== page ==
Yet, a momentous day took place in British history in August 2013, when Parliament refused to endorse military action against Syria. The defeat of the government by 13 votes guaranteed that Britain would not play a part in a war on the Syrian government and its supporters. A Conservative MP said he hoped the vote would “relieve ourselves of some of this imperial pretension of a country of our size.” Historians believe it was the first time in more than 200 years that Parliament had resisted going to war. Yet, there is still no legal requirement for the British Parliament to ratify a government’s decision to launch a war. So much for democracy!
The Political Ego
Our leaders remain determined to punish those who show equal levels of extremism as they show. You get the impression we engage in war for the sake of war. A multiple death or a single death can accelerate aversion leading to the taking up arms against extremists. Western governments display as much extremism often employing more ferocious weapons from land, sea and air to kill and maim more people. A human life appears worthless in these constant bloodlusts in the name of stopping the bloodlusts.
Western democracies, especially the six nations of the Security Council at the United Nations, along with NATO, display a cynical regard for human life through their production, buying and selling of weapons. They promote their arms productions in arms sales around the world. They tell arms buyers that weapons used in the ‘theatre of war’ have proved their worth. Arms dealers will sell dated weapons to the poorer countries.
Everywhere we turn we can lay blame – on the power hungry leaders of nations who engage in civil war or neighbour wars, as well as Western political leaders, who launch war after war, We lay blame on global corporations and their exploitation of resources, on religious convictions, on an evolutionary interpretation of war to reduce populations, on fatalistic views on the violence of our species, on the collective passivity and despair of a so-called informed public.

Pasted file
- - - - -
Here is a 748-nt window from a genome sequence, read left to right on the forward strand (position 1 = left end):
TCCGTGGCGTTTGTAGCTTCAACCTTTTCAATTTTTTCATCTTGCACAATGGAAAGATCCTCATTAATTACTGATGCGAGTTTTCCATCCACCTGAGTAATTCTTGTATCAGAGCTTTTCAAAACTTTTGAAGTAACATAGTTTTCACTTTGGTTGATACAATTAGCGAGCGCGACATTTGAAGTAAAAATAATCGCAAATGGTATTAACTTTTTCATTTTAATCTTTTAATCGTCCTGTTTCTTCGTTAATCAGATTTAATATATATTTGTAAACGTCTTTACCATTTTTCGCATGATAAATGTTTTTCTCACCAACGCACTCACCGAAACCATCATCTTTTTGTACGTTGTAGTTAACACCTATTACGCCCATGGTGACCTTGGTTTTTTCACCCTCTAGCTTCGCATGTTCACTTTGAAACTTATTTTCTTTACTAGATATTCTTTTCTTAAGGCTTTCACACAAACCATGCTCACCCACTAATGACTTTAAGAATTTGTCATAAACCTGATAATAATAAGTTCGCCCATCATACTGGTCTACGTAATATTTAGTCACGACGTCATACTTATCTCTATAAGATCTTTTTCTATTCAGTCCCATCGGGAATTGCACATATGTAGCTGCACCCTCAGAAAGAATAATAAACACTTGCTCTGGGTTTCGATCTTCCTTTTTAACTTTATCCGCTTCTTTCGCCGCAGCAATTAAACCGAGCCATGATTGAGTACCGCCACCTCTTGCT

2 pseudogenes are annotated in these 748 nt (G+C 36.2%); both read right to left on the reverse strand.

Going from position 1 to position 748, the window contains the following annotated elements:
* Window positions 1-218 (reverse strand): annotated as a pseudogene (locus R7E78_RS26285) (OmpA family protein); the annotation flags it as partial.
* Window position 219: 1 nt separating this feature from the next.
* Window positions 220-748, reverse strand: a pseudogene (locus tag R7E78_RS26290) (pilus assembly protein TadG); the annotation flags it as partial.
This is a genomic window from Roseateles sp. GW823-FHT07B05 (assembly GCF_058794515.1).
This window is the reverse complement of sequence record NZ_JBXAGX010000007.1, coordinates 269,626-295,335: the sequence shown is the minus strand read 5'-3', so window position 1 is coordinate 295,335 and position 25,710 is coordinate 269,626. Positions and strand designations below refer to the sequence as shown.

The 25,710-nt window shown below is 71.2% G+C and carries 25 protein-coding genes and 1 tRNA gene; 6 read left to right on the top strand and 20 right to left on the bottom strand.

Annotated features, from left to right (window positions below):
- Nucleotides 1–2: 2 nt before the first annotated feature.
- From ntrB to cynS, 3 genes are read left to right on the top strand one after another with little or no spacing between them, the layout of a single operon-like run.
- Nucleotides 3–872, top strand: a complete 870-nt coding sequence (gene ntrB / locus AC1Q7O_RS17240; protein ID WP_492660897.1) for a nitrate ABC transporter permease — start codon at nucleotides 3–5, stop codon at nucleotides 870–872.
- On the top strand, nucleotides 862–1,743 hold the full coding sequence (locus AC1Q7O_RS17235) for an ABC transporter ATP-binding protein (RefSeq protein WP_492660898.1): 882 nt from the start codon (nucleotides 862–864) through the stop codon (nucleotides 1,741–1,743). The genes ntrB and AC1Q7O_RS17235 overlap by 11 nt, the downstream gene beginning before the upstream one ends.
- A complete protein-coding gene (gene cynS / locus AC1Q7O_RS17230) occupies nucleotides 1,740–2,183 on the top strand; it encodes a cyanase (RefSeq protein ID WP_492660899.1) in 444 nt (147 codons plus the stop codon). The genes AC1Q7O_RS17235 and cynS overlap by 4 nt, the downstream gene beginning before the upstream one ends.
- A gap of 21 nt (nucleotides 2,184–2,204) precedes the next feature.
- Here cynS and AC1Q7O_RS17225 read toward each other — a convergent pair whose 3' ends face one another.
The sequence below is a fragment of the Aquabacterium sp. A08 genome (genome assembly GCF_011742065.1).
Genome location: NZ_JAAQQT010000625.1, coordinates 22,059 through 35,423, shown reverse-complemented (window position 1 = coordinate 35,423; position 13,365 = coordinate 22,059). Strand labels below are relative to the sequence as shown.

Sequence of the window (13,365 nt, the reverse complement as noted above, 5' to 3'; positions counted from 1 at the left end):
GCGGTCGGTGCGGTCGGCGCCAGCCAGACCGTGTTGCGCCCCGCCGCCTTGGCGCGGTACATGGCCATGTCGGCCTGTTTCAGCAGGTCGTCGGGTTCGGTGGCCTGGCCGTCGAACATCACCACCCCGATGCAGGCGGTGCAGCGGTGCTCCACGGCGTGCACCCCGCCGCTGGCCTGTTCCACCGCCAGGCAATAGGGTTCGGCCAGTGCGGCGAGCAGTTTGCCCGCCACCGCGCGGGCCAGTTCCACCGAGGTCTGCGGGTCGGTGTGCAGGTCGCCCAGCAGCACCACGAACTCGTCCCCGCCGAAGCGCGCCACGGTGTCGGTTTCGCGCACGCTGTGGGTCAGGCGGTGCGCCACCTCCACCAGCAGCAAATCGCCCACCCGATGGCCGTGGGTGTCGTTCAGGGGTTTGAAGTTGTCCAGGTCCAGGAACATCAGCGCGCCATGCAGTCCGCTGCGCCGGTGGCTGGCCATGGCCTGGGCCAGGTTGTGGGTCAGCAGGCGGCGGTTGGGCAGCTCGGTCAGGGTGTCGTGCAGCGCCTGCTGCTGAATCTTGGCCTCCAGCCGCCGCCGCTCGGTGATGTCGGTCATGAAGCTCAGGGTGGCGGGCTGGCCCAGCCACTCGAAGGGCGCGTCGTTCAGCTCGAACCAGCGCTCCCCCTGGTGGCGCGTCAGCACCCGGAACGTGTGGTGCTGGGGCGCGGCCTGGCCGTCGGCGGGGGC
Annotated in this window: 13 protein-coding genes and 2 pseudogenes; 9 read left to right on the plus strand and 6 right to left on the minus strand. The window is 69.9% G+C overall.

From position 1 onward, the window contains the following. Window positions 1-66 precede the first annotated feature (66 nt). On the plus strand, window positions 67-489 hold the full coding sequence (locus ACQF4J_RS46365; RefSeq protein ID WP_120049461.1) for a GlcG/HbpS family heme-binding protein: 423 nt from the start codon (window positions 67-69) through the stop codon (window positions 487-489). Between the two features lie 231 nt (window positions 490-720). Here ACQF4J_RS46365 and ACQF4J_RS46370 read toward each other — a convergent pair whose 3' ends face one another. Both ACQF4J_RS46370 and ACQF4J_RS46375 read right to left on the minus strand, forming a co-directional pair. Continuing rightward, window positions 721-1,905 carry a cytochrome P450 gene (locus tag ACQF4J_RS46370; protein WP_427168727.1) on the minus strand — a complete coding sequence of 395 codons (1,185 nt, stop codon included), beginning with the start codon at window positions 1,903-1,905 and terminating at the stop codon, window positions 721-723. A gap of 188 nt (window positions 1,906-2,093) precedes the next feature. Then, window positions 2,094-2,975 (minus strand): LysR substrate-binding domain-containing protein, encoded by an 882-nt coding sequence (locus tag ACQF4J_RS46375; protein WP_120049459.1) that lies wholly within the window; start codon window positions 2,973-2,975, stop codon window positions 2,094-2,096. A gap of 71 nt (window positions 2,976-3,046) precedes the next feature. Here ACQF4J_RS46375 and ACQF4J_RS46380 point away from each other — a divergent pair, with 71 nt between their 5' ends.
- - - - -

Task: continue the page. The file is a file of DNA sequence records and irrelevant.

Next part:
In the West, we rush to interpret religious fanaticism as signals of inferiority, of mediaeval thinking and expressions of unresolved tensions running back centuries between tribes, religious sects and regional differences. None of these views shed any light or wisdom on the psychological/social dynamics.
Western leaders/analysts/academics display their own notions of superiority, whether in the guise of a conservative or liberal appearance. Our so-called experts display the same arrogance and feed the same divisions as they condemn. The West is not part of the cure. The West is part of the problem, as much as anywhere else. Obsessed with notions of progress, development and evolution, we confirm our collective lack of inner progress, inner development and inner evolution while treating other societies as inferior.
Supported by other Western nations, the USA acts like a mediaeval superpower unwilling to take responsibility for more deaths and decimation of societies since World War 2 than any other country on Earth. The world’s largest superpower seems riddled with a superego while the EU and other Western societies acquiesce to the USA rather than question the pernicious immorality of war.
Our fanatical belief in technological progress promotes a hierarchical scale of thinking. We treat non-Westernised people as backward thinking people. We exploit the world’s poor, disparage their traditions, religions and lifestyle until their resentment grows and explodes. The gap between the haves and have-nots increases decade by decade within Western countries and between the West and the rest. We engage in international economic colonialism hidden in the name of globalisation. This confirms the political superego, namely the desire to pursue, control and exploit regardless of the impact on poor nations.
Sacrifice and Suffering
The Buddha pointed out that advocates of war, and those who engage in war, get a certain heightened pleasure (kama tanha) from engagement in military conflict. Armed organisations and soldiers, as well as their leaders, experience a heightened sense of self, in declaring and making war on their enemies. The Buddha had no regard for leaders sacrificing the life of their soldiers. These decisions bring so much pain for the army leaving their family and friends filled with anxiety for their loved ones in the war zone.